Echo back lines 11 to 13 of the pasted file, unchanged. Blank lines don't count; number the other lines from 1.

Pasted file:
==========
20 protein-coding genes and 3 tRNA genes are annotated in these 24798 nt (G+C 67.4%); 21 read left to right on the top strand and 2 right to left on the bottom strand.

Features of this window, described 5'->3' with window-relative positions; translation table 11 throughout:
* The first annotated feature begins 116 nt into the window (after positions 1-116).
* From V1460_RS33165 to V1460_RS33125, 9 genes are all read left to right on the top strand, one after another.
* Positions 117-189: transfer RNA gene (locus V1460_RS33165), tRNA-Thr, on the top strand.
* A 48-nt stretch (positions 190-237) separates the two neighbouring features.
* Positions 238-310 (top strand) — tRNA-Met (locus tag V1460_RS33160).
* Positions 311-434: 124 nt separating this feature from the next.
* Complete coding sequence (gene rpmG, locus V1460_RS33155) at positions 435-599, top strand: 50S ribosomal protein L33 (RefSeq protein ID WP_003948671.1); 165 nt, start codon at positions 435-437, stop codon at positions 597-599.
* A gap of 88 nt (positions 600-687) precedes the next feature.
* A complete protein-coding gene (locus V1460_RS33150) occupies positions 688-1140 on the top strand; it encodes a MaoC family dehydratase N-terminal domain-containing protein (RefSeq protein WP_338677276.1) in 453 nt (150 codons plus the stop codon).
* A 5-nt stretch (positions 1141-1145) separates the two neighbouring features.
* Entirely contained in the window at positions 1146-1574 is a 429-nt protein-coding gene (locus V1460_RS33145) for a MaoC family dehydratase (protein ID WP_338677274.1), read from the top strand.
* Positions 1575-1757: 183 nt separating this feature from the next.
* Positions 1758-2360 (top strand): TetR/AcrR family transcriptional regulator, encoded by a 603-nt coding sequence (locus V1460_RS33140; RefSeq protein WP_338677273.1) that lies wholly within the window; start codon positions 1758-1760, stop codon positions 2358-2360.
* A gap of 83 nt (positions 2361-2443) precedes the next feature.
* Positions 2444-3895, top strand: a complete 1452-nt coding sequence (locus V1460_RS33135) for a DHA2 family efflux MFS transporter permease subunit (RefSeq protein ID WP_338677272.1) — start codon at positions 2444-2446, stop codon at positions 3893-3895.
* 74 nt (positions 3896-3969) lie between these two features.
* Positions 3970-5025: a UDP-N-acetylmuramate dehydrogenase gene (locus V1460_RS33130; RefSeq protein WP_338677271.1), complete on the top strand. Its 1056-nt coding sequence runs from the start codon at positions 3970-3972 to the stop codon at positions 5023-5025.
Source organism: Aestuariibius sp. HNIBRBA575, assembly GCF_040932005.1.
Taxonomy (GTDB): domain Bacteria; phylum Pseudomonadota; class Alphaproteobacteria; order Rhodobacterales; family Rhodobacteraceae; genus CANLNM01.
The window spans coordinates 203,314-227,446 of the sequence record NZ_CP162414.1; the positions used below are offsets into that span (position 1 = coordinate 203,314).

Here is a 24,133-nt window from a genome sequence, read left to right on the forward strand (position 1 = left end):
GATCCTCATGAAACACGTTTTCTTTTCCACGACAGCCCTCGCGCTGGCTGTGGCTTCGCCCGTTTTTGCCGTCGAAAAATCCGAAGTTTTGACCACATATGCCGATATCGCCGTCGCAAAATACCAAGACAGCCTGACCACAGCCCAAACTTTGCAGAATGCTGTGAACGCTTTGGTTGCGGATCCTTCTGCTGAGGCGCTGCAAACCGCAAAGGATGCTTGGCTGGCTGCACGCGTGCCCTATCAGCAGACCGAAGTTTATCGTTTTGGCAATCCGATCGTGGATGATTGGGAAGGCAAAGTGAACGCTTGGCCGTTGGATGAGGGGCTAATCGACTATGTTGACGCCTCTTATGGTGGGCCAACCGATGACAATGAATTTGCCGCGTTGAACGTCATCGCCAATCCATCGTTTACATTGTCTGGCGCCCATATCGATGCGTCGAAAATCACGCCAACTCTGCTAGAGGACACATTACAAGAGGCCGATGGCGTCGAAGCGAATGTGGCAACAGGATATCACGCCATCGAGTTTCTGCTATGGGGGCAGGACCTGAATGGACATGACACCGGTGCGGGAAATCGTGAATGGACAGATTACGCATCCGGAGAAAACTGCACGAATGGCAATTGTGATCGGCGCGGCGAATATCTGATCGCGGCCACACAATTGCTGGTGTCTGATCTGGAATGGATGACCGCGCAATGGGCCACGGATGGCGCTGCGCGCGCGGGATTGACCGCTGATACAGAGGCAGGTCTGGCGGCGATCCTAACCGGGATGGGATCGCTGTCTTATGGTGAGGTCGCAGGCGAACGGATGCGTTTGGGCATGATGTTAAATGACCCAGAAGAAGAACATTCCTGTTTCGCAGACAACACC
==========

* A complete protein-coding gene (locus V1460_RS33150) occupies positions 688-1140 on the top strand; it encodes a MaoC family dehydratase N-terminal domain-containing protein (RefSeq protein WP_338677276.1) in 453 nt (150 codons plus the stop codon).
* A 5-nt stretch (positions 1141-1145) separates the two neighbouring features.
* Entirely contained in the window at positions 1146-1574 is a 429-nt protein-coding gene (locus V1460_RS33145) for a MaoC family dehydratase (protein ID WP_338677274.1), read from the top strand.